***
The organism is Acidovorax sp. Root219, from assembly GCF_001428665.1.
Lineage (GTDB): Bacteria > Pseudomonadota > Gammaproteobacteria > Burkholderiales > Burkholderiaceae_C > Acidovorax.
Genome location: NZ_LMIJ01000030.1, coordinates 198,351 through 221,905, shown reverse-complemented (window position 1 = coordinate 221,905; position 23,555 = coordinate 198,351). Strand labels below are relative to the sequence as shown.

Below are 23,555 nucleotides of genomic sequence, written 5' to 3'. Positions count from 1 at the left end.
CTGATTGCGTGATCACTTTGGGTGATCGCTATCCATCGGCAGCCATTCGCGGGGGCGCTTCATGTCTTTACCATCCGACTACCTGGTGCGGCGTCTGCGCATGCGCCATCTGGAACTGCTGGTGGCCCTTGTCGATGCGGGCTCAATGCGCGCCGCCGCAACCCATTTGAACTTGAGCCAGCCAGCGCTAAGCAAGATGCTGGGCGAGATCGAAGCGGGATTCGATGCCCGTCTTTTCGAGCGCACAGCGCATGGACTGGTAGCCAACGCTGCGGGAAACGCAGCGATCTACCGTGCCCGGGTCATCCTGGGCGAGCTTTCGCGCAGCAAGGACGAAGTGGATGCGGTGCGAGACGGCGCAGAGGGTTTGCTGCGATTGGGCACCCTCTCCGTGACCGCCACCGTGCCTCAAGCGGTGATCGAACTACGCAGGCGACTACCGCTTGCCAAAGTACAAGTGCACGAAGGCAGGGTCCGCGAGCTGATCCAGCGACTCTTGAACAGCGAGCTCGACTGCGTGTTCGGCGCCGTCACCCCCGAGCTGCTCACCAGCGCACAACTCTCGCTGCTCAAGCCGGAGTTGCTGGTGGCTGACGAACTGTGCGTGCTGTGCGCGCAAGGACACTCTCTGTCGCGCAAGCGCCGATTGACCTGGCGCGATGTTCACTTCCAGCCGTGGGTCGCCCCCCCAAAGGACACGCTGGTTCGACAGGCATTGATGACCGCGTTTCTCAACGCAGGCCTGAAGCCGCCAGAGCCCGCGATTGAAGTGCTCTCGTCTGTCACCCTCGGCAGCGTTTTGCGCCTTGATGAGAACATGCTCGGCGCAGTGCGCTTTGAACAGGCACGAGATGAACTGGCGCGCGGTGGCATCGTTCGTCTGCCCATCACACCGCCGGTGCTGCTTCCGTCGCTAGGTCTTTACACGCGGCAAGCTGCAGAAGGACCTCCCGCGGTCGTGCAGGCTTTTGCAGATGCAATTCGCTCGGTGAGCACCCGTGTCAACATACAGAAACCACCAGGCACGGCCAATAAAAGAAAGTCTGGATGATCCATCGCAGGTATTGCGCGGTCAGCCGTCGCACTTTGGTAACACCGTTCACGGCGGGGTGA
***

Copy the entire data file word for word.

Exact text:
The organism is Acidovorax sp. Root219, from assembly GCF_001428665.1.
Lineage (GTDB): Bacteria > Pseudomonadota > Gammaproteobacteria > Burkholderiales > Burkholderiaceae_C > Acidovorax.
Genome location: NZ_LMIJ01000030.1, coordinates 198,351 through 221,905, shown reverse-complemented (window position 1 = coordinate 221,905; position 23,555 = coordinate 198,351). Strand labels below are relative to the sequence as shown.

Below are 23,555 nucleotides of genomic sequence, written 5' to 3'. Positions count from 1 at the left end.
CTGATTGCGTGATCACTTTGGGTGATCGCTATCCATCGGCAGCCATTCGCGGGGGCGCTTCATGTCTTTACCATCCGACTACCTGGTGCGGCGTCTGCGCATGCGCCATCTGGAACTGCTGGTGGCCCTTGTCGATGCGGGCTCAATGCGCGCCGCCGCAACCCATTTGAACTTGAGCCAGCCAGCGCTAAGCAAGATGCTGGGCGAGATCGAAGCGGGATTCGATGCCCGTCTTTTCGAGCGCACAGCGCATGGACTGGTAGCCAACGCTGCGGGAAACGCAGCGATCTACCGTGCCCGGGTCATCCTGGGCGAGCTTTCGCGCAGCAAGGACGAAGTGGATGCGGTGCGAGACGGCGCAGAGGGTTTGCTGCGATTGGGCACCCTCTCCGTGACCGCCACCGTGCCTCAAGCGGTGATCGAACTACGCAGGCGACTACCGCTTGCCAAAGTACAAGTGCACGAAGGCAGGGTCCGCGAGCTGATCCAGCGACTCTTGAACAGCGAGCTCGACTGCGTGTTCGGCGCCGTCACCCCCGAGCTGCTCACCAGCGCACAACTCTCGCTGCTCAAGCCGGAGTTGCTGGTGGCTGACGAACTGTGCGTGCTGTGCGCGCAAGGACACTCTCTGTCGCGCAAGCGCCGATTGACCTGGCGCGATGTTCACTTCCAGCCGTGGGTCGCCCCCCCAAAGGACACGCTGGTTCGACAGGCATTGATGACCGCGTTTCTCAACGCAGGCCTGAAGCCGCCAGAGCCCGCGATTGAAGTGCTCTCGTCTGTCACCCTCGGCAGCGTTTTGCGCCTTGATGAGAACATGCTCGGCGCAGTGCGCTTTGAACAGGCACGAGATGAACTGGCGCGCGGTGGCATCGTTCGTCTGCCCATCACACCGCCGGTGCTGCTTCCGTCGCTAGGTCTTTACACGCGGCAAGCTGCAGAAGGACCTCCCGCGGTCGTGCAGGCTTTTGCAGATGCAATTCGCTCGGTGAGCACCCGTGTCAACATACAGAAACCACCAGGCACGGCCAATAAAAGAAAGTCTGGATGATCCATCGCAGGTATTGCGCGGTCAGCCGTCGCACTTTGGTAACACCGTTCACGGCGGGGTGA